This consultation concerns 0500 Freephone numbers and Ofcom's proposal to withdraw this number range from use. Our proposal, if implemented, will affect communications providers ('CPs') and service providers ('SPs') that currently use 0500 numbers. The 0500 range has been closed to new allocations since 1997-98.
On 23 October 2012 we published a consultation in which we proposed the withdrawal of the 0500 number range ('October 2012 consultation'). This was part of our programme of work to address concerns we had identified in the provision of non-geographic call services ('NGCS'). In response to stakeholder comments on the proposed approach for this withdrawal we have decided to reconsult on an alternative approach which would allow a migration path to a dedicated alternative 080 sub-range for users of affected 0500 numbers.
In the October 2012 consultation we set out the history and current market context of the 0500 number range, the legal framework governing its provision and operation, and our assessment of the policy options available for the future of the 0500 range: to maintain the status quo; to align 0500 with 080 as free-to-caller when 080 becomes free-to-caller; to cap charges to 0500 numbers from mobile phones; and to withdraw the 0500 range.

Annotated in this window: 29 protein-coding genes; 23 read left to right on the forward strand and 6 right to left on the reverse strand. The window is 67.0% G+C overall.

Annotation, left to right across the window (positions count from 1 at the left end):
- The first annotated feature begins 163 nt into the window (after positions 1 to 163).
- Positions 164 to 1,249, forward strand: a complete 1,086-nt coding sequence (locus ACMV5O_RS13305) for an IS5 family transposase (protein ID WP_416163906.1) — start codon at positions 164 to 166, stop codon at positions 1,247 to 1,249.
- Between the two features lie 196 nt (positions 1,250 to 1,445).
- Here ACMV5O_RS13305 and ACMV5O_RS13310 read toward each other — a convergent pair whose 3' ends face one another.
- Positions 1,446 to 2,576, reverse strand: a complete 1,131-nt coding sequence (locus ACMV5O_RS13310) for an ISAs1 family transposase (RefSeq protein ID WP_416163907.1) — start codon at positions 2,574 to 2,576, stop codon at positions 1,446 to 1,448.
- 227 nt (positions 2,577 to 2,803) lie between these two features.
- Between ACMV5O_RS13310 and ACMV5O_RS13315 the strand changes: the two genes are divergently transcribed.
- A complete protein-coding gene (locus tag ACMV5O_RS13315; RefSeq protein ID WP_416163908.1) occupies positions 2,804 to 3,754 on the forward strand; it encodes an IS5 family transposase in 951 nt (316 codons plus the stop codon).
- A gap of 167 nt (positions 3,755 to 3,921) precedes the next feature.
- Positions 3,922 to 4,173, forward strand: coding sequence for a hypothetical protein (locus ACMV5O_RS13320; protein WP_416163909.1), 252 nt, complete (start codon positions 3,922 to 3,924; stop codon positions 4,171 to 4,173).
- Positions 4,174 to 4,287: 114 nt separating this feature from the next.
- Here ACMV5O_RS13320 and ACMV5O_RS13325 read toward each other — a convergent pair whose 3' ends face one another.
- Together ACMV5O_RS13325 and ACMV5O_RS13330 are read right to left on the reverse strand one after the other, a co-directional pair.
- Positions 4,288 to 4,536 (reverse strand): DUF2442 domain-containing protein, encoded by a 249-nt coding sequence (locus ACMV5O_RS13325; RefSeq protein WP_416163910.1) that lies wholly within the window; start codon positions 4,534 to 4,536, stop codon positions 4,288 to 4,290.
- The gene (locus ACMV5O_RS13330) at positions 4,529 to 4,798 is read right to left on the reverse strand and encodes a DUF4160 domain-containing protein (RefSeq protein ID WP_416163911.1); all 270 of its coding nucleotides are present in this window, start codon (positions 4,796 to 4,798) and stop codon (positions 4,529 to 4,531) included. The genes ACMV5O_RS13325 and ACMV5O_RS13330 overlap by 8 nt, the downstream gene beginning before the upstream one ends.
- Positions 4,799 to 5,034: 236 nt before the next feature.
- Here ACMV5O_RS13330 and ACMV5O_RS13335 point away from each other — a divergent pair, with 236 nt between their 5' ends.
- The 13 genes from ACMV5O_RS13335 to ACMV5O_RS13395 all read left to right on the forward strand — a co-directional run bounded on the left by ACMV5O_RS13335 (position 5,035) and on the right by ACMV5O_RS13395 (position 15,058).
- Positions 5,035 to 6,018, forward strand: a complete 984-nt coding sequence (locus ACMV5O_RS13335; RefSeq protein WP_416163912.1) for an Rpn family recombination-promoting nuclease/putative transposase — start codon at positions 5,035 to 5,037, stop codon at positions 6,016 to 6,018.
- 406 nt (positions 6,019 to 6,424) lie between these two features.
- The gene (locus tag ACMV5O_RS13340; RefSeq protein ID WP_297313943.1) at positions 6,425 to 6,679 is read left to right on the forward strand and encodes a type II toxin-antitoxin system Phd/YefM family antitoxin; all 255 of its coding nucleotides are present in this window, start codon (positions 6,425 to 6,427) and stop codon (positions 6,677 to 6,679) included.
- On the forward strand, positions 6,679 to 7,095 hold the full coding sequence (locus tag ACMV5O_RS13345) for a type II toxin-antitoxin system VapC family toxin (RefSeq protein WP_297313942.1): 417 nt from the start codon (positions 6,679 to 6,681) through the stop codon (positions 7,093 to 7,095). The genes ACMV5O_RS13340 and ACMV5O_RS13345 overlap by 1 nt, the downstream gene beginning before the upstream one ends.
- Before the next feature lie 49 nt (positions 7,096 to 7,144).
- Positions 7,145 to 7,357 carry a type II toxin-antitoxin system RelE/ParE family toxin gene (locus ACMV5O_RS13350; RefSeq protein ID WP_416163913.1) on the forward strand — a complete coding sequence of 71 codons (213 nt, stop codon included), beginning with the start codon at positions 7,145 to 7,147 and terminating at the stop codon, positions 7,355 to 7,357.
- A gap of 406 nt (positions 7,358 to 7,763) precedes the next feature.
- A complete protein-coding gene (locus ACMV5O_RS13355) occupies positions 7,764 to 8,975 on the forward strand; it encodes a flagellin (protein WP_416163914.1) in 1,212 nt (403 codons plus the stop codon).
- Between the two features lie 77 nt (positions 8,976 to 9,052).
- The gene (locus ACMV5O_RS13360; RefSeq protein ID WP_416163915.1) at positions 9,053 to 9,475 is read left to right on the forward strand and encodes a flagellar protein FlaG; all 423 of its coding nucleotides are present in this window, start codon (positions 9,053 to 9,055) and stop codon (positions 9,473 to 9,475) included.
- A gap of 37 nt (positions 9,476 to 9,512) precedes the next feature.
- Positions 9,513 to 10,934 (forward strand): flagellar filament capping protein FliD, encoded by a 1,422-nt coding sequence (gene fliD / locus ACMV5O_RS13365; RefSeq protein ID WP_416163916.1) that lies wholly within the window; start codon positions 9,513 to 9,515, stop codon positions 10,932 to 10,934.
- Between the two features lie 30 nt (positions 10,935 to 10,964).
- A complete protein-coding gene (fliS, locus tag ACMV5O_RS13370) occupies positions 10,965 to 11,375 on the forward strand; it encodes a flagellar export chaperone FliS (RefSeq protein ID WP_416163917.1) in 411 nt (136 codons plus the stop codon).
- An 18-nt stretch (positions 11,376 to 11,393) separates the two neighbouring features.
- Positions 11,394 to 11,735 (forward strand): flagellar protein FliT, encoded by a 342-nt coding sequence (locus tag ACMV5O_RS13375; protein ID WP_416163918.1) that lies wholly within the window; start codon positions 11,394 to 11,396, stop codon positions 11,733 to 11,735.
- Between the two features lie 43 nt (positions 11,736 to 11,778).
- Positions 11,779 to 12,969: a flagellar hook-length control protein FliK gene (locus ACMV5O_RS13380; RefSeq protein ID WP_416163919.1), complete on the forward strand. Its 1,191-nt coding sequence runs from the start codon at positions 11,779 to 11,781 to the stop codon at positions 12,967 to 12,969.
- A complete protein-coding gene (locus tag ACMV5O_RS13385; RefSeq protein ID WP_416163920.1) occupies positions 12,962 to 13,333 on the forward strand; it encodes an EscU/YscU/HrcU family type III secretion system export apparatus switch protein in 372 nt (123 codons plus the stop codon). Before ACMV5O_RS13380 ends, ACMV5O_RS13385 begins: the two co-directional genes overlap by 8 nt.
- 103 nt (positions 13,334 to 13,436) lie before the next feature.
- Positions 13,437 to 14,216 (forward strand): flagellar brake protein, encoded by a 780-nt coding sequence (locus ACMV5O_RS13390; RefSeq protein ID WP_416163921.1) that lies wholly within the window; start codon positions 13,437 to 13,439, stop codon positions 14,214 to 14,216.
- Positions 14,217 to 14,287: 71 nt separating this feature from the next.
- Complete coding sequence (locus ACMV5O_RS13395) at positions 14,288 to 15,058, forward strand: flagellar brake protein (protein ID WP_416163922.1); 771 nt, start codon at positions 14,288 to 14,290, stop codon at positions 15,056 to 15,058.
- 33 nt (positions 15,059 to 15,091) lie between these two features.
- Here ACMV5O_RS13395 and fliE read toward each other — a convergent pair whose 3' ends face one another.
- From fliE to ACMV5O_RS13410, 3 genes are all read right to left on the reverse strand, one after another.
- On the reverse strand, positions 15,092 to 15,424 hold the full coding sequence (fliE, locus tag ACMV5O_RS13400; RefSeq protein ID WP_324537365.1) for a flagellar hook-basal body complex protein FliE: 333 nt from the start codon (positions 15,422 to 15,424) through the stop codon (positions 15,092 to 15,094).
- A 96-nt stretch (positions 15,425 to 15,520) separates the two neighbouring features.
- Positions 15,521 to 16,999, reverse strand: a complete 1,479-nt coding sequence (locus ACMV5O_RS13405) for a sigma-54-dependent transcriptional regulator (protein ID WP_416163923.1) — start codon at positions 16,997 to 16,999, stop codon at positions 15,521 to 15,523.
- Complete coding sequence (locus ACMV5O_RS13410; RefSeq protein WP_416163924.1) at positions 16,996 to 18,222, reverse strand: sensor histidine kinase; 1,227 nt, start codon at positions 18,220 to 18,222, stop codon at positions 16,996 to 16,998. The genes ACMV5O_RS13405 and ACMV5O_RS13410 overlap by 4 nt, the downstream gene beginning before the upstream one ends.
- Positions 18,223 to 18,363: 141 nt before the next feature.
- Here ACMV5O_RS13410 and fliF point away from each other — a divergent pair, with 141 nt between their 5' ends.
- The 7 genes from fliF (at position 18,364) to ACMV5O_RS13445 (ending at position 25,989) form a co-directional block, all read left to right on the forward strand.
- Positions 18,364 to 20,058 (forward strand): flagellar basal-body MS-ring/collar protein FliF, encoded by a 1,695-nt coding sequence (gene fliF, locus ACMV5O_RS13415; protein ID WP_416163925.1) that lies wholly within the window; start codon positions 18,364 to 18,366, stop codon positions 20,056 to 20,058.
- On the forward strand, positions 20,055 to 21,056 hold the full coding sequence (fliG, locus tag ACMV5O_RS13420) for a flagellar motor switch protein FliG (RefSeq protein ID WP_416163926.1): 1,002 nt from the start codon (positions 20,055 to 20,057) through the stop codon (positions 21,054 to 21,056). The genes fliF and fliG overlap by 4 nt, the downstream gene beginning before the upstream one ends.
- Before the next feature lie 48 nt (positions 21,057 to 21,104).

We explained that withdrawing the 0500 range was our preferred policy option because we considered that, on balance, this would offer the greatest net benefit: reducing consumer confusion, securing best use of telephone numbers and enhancing the clarity and simplicity of the new regime (080) for the benefit of consumers and businesses. The consultation invited stakeholders to comment on our assessment criteria for the analysis of options for 0500, the analysis itself, the proposal to withdraw as well as issues of implementation.
We noted in the October 2012 consultation that, in assessing options for the 0500 range, we had assumed that our preferred option for the 080 range would be implemented, namely that the 080 range would be made free-to-caller by all CPs; if we did not implement those proposals for 080, our proposals for 0500 may need to change and we would review our proposals for 0500 to determine if they should be revised or be subject to further analysis. However, this uncertainty has now been resoved in our final NGCS statement ('2013 NGCS statement'), published on 12 December 2013, where we have required that calls to 080 and 116 numbers be free-to-caller from 26 June 2015.